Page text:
The case against torture

William Saletan has this habit of simplifying things so he can then claim that a compromise is possible. That’s very much evident on this article on torture. Here he doesn’t note that the American Enterprise Institute is a very conservative place (the conference was held there), then he gives the arguments for torture which he says shake up his assumptions on torture:

1. The detention program was a human library.

Ok, you would think Saletan would mention that this is a really bad thing. This is part of the mosaic philosophy which says that it doesn’t matter if a person is guilty of anything, if they were near a battle or crime then they might know something–thus it’s ok to hold them. It means that torture inevitably will mean the torture of innocents.

2. Enhanced interrogation techniques were used to break the will to resist, not to extract information directly.

Umm …. yeah. That’s what torture has always been used for. Torture is punishment. Oh, and this:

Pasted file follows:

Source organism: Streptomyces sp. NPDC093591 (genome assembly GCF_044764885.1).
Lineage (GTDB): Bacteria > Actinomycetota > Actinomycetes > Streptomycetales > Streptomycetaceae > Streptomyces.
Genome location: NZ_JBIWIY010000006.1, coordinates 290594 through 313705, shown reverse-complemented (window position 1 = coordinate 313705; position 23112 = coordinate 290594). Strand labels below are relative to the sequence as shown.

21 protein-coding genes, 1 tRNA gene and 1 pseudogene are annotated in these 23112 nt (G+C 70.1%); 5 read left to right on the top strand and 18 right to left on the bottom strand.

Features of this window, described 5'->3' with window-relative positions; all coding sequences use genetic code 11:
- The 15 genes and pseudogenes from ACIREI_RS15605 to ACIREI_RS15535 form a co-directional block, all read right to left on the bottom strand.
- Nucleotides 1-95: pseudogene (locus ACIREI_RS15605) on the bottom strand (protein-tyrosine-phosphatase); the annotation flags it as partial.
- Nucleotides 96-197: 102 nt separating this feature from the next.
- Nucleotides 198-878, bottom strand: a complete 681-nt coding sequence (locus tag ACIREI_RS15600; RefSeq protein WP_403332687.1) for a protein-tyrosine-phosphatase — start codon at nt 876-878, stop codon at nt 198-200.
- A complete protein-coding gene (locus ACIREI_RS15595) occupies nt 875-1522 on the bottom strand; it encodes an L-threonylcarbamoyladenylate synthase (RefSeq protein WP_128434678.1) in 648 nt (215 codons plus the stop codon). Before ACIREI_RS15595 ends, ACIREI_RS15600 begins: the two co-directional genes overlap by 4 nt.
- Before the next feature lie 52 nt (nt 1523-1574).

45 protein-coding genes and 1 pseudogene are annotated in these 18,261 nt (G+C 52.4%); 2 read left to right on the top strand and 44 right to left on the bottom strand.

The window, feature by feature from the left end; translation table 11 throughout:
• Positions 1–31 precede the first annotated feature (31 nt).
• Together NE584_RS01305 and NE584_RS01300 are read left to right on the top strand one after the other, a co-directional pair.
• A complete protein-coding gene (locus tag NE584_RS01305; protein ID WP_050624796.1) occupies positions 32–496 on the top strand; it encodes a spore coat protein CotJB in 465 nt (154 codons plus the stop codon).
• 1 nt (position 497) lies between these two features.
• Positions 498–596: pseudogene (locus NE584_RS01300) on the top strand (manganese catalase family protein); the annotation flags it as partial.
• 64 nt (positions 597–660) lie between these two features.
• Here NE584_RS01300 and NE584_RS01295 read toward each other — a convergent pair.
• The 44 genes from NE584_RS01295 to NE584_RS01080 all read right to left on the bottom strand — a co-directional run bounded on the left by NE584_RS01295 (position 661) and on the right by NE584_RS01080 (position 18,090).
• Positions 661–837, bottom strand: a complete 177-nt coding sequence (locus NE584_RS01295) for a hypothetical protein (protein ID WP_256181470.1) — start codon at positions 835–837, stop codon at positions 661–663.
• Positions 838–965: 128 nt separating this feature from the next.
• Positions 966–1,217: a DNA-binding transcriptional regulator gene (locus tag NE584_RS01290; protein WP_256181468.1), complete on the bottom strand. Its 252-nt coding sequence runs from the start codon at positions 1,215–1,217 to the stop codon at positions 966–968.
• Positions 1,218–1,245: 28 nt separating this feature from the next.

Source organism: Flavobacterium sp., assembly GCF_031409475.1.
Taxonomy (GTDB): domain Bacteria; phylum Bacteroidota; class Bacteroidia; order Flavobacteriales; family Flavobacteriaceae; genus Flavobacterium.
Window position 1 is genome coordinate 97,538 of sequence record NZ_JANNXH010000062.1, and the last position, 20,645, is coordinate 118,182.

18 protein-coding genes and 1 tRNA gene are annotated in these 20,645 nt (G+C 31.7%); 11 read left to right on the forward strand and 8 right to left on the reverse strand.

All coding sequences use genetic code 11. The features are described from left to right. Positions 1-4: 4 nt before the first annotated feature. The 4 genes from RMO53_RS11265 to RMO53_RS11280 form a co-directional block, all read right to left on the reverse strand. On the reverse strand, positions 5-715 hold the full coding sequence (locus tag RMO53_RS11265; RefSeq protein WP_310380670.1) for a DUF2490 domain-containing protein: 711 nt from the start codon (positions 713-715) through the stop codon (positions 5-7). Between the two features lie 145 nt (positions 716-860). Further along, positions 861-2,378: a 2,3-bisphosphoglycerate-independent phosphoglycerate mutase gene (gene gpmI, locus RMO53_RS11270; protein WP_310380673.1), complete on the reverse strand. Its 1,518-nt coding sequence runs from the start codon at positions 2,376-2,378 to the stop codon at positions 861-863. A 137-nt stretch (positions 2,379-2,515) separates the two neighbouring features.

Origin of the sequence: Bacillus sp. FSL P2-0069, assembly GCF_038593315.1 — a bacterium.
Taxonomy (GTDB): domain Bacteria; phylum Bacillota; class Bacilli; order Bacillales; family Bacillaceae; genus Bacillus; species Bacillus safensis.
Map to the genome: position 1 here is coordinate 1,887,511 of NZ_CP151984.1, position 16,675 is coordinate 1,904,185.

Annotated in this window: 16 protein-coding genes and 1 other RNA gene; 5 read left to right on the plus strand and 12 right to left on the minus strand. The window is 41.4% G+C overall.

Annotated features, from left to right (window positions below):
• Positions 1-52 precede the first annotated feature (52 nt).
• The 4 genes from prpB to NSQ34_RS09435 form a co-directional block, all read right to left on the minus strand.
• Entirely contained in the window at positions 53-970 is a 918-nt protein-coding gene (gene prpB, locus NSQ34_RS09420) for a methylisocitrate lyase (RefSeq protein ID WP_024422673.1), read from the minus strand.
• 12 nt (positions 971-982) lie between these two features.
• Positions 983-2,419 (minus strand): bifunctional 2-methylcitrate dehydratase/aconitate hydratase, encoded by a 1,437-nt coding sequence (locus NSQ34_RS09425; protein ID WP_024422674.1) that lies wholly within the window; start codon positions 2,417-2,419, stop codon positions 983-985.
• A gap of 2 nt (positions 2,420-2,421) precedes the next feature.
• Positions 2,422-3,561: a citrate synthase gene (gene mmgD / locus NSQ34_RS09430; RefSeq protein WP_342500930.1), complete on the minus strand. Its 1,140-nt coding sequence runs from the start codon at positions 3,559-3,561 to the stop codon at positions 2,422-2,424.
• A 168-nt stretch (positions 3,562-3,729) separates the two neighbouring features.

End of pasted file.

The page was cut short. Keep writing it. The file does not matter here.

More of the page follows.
More broadly, said Hayden, the goal was “to take someone who had come into our custody absolutely defiant and move them into a state or a zone of cooperation” by convincing them that “you are no longer in control of your destiny. You are in our hands.”

is the whole idea of inducing ‘learned helplessness’ which is again one of the main points of torture–to try to force compliance in the people and society in general.

3. The human library was part of the will-breaking process.

This is explicitly stating that the point of the torture was to generate compliance in the prisoners and society.

4. We had tested enhanced interrogation techniques on ourselves.

This is so stupid it’s amazing they included it. Pretty much anything can be made into torture–making someone stand isn’t torture, but making them stand 20 hours a day is. Also, since one of the points of torture is to generate learned helplessness, a procedure on a nonprisoner can’t be compared to a prisoner.

5. Freelancing was forbidden.

Perhaps (since this is all secret, we have to take their word for it), but the techniques made their way out of the CIA. Once torture becomes acceptable in some cases, it’s inevitable that you get something like Abu Ghraib.

The rest is just as bad, so I’ll stop here. If Saletan was a good writer, he would have also talked to someone who is against torture and they would have noted the things I did (and probably would have said it better). He would also have found that the reasons given in favor of torture here are nothing new and really aren’t very good arguments.

Update: Lindsay Beyerstein looks at the column.

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